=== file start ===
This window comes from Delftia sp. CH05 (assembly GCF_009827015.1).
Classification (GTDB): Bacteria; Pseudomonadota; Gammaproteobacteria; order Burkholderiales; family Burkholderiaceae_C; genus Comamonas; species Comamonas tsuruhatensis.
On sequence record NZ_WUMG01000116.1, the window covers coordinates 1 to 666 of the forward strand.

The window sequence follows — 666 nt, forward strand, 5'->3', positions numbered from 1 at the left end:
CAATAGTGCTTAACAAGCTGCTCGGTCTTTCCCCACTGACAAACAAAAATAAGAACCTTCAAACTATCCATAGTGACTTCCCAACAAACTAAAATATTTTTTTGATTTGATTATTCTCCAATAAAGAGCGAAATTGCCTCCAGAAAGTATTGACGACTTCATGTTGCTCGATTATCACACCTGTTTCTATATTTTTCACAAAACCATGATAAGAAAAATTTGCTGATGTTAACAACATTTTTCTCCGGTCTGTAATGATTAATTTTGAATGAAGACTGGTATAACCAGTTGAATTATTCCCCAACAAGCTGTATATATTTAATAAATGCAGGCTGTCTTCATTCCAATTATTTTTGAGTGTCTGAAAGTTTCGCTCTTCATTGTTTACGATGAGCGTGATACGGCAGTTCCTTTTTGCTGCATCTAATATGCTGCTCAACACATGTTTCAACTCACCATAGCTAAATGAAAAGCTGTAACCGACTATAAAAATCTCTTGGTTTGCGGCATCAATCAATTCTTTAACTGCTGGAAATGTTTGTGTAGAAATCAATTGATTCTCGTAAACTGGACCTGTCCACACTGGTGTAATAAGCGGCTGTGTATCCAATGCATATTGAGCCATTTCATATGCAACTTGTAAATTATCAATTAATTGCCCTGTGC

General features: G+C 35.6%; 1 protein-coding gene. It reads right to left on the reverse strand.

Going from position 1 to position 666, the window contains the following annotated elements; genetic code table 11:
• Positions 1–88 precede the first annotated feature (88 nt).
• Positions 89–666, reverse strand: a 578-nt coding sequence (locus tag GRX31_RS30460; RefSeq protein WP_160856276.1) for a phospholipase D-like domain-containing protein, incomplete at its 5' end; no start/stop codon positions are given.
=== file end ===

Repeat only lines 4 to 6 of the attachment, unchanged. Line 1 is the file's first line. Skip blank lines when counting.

The window sequence follows — 666 nt, forward strand, 5'->3', positions numbered from 1 at the left end:
CAATAGTGCTTAACAAGCTGCTCGGTCTTTCCCCACTGACAAACAAAAATAAGAACCTTCAAACTATCCATAGTGACTTCCCAACAAACTAAAATATTTTTTTGATTTGATTATTCTCCAATAAAGAGCGAAATTGCCTCCAGAAAGTATTGACGACTTCATGTTGCTCGATTATCACACCTGTTTCTATATTTTTCACAAAACCATGATAAGAAAAATTTGCTGATGTTAACAACATTTTTCTCCGGTCTGTAATGATTAATTTTGAATGAAGACTGGTATAACCAGTTGAATTATTCCCCAACAAGCTGTATATATTTAATAAATGCAGGCTGTCTTCATTCCAATTATTTTTGAGTGTCTGAAAGTTTCGCTCTTCATTGTTTACGATGAGCGTGATACGGCAGTTCCTTTTTGCTGCATCTAATATGCTGCTCAACACATGTTTCAACTCACCATAGCTAAATGAAAAGCTGTAACCGACTATAAAAATCTCTTGGTTTGCGGCATCAATCAATTCTTTAACTGCTGGAAATGTTTGTGTAGAAATCAATTGATTCTCGTAAACTGGACCTGTCCACACTGGTGTAATAAGCGGCTGTGTATCCAATGCATATTGAGCCATTTCATATGCAACTTGTAAATTATCAATTAATTGCCCTGTGC

General features: G+C 35.6%; 1 protein-coding gene. It reads right to left on the reverse strand.